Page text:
Gothic Themes Of Love And Death

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Another brilliant author was brought about in the 19th century during the Romantic Era where he used a mesmerizing Gothic tone to illustrate his famous themes of love and death. Edgar Allan Poe was a short story writer and a poet who was known to be one of first critics to primarily focus on the style effects and structure in the literary movement during this time period (“Edgar Allan Poe”). The American Literature pieces The Gold-Bug and Other Tales and The Raven and Other Favorite Poems perfectly portray Poe’s gruesome Gothic thoughts and pieces of work. In his famous story “The Masque of the Red Death” is where we can perfectly see Poe’s portrayal of the nature of life and death, which was seen as common during this Era. We can see him …show more content…
However, his famous themes of love and death seem to linger on in his work. Though, Poe’s poems also reveal his visionary qualities and eerie and morbid thoughts that were common during the Gothic and Romantic Era. He evidently depicts these characteristics within his famous poem, “Annabel Lee.” Poe uses multiple literal elements such as setting, rhythmical lines and stanzas as well as imagery to portray love and death. He transitions his setting from a happy place of memories spent with the narrator’s beloved Annabel Lee to a sudden place of misery and gloom. He also uses the setting and tone as way to portray the Gothic and Romantic qualities of eerie and morbid thoughts at the end of the poem when Poe writes, “And so, all the night-tide, I lie down by the side / Of my darling—my darling—my life and my bride, / In the sepulchre by the sea, / In her tomb by the sounding sea “(Poe 41). We see the narrator’s attachment still to Annabel Lee. This brings light to the narrator claiming her as his bride, although they were never married. So, this kind of tone seems to switch from this love-filled story to a more eerie thought of death and obsession. We see the narrator’s desire to want to spend time with his loved one again, so he decides to spend his nights lying down next to Annabel’s dead body by her tomb. This poem goes beyond this simple love story and works its way to more of a weird attachment (“Poe’s …show more content…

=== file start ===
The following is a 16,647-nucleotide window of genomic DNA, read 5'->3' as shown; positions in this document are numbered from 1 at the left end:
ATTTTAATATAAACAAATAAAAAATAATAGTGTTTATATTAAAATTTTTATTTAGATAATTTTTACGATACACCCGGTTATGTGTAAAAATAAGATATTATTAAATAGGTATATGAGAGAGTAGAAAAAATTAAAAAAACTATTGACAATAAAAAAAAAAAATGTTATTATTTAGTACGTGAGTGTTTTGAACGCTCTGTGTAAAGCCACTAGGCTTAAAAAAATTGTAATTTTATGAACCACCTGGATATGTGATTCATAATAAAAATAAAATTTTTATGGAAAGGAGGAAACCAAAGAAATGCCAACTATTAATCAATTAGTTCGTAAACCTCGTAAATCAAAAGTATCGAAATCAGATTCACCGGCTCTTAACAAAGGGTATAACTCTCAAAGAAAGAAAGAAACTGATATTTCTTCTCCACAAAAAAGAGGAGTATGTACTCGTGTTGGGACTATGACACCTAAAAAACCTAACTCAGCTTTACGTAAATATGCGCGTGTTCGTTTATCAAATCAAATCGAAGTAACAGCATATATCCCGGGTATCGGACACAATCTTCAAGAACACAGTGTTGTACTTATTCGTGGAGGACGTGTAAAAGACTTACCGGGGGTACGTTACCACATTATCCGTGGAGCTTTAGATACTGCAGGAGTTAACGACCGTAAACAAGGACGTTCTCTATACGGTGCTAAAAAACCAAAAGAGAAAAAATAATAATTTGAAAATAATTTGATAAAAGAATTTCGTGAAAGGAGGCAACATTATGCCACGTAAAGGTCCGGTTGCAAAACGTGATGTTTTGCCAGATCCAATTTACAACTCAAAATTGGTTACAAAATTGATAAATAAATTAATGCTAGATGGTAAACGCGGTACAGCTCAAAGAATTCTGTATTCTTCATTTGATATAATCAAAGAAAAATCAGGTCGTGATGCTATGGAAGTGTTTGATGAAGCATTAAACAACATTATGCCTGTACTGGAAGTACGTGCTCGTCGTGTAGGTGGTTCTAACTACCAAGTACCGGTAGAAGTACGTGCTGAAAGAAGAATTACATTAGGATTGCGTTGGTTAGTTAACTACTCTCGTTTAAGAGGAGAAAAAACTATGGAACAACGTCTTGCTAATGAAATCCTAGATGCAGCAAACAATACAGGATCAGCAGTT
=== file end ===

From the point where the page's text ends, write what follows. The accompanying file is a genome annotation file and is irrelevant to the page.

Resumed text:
Specifically, in “Bartleby,” Melville portrays the character of Bartleby as a passive resistant man who overall helps represent a strident push for humanity. He writes this story as perfectly depicting dehumanization and victimization within the workplace, where he uses a main character to illustrate this theme to get across to his American audience. He used elements such as the setting to show the image of emptiness of modern business life and described the main character’s office as “…an unobstructed view of a lofty brick wall, black by age and everlasting shade, which wall required no spyglass to bring out its lurking beauties…” (Melville 4). Being placed in the corner of a room with no window to look out of helps illustrate this theme of dehumanization and victimization within the workplace, where this room “…entirely isolate[d] Bartleby” (Melville 9). Melville then constructs a deeper meaning into the setting when describing Wall Street and its unnatural emptiness and isolation. The story states, “Of a Sunday, Wall Street is deserted as Petra, and every night of every day it is an emptiness. This building, too, which of weekdays hums with industry and life, at nightfall echoes with sheer vacancy, and all through Sunday is forlorn” (Melville 17). Melville clearly helps paint

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